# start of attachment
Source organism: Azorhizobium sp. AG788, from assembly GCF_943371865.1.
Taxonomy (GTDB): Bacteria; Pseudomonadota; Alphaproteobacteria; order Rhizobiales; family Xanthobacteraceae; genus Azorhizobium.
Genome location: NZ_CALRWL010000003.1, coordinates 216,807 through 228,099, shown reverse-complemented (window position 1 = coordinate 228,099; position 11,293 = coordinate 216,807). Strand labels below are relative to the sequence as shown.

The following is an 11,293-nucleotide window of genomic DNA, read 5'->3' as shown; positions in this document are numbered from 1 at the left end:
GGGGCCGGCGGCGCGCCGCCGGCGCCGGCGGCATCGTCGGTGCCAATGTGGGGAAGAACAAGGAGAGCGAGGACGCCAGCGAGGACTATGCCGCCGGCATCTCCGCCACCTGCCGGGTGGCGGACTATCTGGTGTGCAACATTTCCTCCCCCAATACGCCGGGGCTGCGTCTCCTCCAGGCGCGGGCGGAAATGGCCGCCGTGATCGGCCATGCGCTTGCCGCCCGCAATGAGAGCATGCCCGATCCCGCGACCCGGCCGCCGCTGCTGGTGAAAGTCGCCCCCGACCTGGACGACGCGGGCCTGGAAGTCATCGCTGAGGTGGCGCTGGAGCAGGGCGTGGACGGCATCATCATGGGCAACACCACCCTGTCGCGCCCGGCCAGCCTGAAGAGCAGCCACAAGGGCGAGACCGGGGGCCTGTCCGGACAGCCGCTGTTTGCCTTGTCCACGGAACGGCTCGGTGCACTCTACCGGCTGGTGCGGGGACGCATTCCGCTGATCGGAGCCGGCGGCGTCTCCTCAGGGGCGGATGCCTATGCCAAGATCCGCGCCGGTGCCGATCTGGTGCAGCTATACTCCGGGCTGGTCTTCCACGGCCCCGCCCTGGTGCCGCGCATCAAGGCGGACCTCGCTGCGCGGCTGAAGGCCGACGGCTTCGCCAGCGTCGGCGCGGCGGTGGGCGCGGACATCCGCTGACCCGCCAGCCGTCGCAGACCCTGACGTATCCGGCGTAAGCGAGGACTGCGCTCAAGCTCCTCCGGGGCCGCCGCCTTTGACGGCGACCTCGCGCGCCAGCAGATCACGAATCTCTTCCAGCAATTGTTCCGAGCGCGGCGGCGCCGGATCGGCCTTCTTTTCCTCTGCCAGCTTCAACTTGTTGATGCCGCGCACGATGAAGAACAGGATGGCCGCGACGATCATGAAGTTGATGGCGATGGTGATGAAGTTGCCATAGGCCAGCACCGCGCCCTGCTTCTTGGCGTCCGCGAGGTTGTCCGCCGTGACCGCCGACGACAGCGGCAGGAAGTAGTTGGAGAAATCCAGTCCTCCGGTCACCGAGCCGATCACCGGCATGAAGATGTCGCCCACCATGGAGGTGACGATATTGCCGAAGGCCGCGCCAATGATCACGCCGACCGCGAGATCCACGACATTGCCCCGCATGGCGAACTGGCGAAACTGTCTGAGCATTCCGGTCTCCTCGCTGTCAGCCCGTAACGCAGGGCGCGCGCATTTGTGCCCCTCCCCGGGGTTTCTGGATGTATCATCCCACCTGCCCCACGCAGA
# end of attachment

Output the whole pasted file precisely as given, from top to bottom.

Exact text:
Source organism: Azorhizobium sp. AG788, from assembly GCF_943371865.1.
Taxonomy (GTDB): Bacteria; Pseudomonadota; Alphaproteobacteria; order Rhizobiales; family Xanthobacteraceae; genus Azorhizobium.
Genome location: NZ_CALRWL010000003.1, coordinates 216,807 through 228,099, shown reverse-complemented (window position 1 = coordinate 228,099; position 11,293 = coordinate 216,807). Strand labels below are relative to the sequence as shown.

The following is an 11,293-nucleotide window of genomic DNA, read 5'->3' as shown; positions in this document are numbered from 1 at the left end:
GGGGCCGGCGGCGCGCCGCCGGCGCCGGCGGCATCGTCGGTGCCAATGTGGGGAAGAACAAGGAGAGCGAGGACGCCAGCGAGGACTATGCCGCCGGCATCTCCGCCACCTGCCGGGTGGCGGACTATCTGGTGTGCAACATTTCCTCCCCCAATACGCCGGGGCTGCGTCTCCTCCAGGCGCGGGCGGAAATGGCCGCCGTGATCGGCCATGCGCTTGCCGCCCGCAATGAGAGCATGCCCGATCCCGCGACCCGGCCGCCGCTGCTGGTGAAAGTCGCCCCCGACCTGGACGACGCGGGCCTGGAAGTCATCGCTGAGGTGGCGCTGGAGCAGGGCGTGGACGGCATCATCATGGGCAACACCACCCTGTCGCGCCCGGCCAGCCTGAAGAGCAGCCACAAGGGCGAGACCGGGGGCCTGTCCGGACAGCCGCTGTTTGCCTTGTCCACGGAACGGCTCGGTGCACTCTACCGGCTGGTGCGGGGACGCATTCCGCTGATCGGAGCCGGCGGCGTCTCCTCAGGGGCGGATGCCTATGCCAAGATCCGCGCCGGTGCCGATCTGGTGCAGCTATACTCCGGGCTGGTCTTCCACGGCCCCGCCCTGGTGCCGCGCATCAAGGCGGACCTCGCTGCGCGGCTGAAGGCCGACGGCTTCGCCAGCGTCGGCGCGGCGGTGGGCGCGGACATCCGCTGACCCGCCAGCCGTCGCAGACCCTGACGTATCCGGCGTAAGCGAGGACTGCGCTCAAGCTCCTCCGGGGCCGCCGCCTTTGACGGCGACCTCGCGCGCCAGCAGATCACGAATCTCTTCCAGCAATTGTTCCGAGCGCGGCGGCGCCGGATCGGCCTTCTTTTCCTCTGCCAGCTTCAACTTGTTGATGCCGCGCACGATGAAGAACAGGATGGCCGCGACGATCATGAAGTTGATGGCGATGGTGATGAAGTTGCCATAGGCCAGCACCGCGCCCTGCTTCTTGGCGTCCGCGAGGTTGTCCGCCGTGACCGCCGACGACAGCGGCAGGAAGTAGTTGGAGAAATCCAGTCCTCCGGTCACCGAGCCGATCACCGGCATGAAGATGTCGCCCACCATGGAGGTGACGATATTGCCGAAGGCCGCGCCAATGATCACGCCGACCGCGAGATCCACGACATTGCCCCGCATGGCGAACTGGCGAAACTGTCTGAGCATTCCGGTCTCCTCGCTGTCAGCCCGTAACGCAGGGCGCGCGCATTTGTGCCCCTCCCCGGGGTTTCTGGATGTATCATCCCACCTGCCCCACGCAGA